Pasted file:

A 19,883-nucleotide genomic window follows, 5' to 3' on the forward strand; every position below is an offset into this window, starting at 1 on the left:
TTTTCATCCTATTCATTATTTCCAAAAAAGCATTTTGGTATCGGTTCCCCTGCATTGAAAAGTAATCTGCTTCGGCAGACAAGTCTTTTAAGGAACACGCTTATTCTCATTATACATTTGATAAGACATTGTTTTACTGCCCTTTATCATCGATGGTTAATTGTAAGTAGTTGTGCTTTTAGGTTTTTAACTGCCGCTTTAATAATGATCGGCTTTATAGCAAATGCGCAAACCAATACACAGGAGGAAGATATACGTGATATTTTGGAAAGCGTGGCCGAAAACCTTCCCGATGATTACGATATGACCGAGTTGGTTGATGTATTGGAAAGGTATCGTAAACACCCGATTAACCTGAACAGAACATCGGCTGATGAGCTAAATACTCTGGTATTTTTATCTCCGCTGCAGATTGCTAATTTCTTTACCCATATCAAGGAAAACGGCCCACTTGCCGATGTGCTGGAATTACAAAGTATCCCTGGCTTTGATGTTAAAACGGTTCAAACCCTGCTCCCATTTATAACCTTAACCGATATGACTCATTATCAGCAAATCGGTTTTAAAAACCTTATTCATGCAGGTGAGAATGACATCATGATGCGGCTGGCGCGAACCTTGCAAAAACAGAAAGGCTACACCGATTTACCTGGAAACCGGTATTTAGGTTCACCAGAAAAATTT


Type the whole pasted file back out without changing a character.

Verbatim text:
A 19,883-nucleotide genomic window follows, 5' to 3' on the forward strand; every position below is an offset into this window, starting at 1 on the left:
TTTTCATCCTATTCATTATTTCCAAAAAAGCATTTTGGTATCGGTTCCCCTGCATTGAAAAGTAATCTGCTTCGGCAGACAAGTCTTTTAAGGAACACGCTTATTCTCATTATACATTTGATAAGACATTGTTTTACTGCCCTTTATCATCGATGGTTAATTGTAAGTAGTTGTGCTTTTAGGTTTTTAACTGCCGCTTTAATAATGATCGGCTTTATAGCAAATGCGCAAACCAATACACAGGAGGAAGATATACGTGATATTTTGGAAAGCGTGGCCGAAAACCTTCCCGATGATTACGATATGACCGAGTTGGTTGATGTATTGGAAAGGTATCGTAAACACCCGATTAACCTGAACAGAACATCGGCTGATGAGCTAAATACTCTGGTATTTTTATCTCCGCTGCAGATTGCTAATTTCTTTACCCATATCAAGGAAAACGGCCCACTTGCCGATGTGCTGGAATTACAAAGTATCCCTGGCTTTGATGTTAAAACGGTTCAAACCCTGCTCCCATTTATAACCTTAACCGATATGACTCATTATCAGCAAATCGGTTTTAAAAACCTTATTCATGCAGGTGAGAATGACATCATGATGCGGCTGGCGCGAACCTTGCAAAAACAGAAAGGCTACACCGATTTACCTGGAAACCGGTATTTAGGTTCACCAGAAAAATTT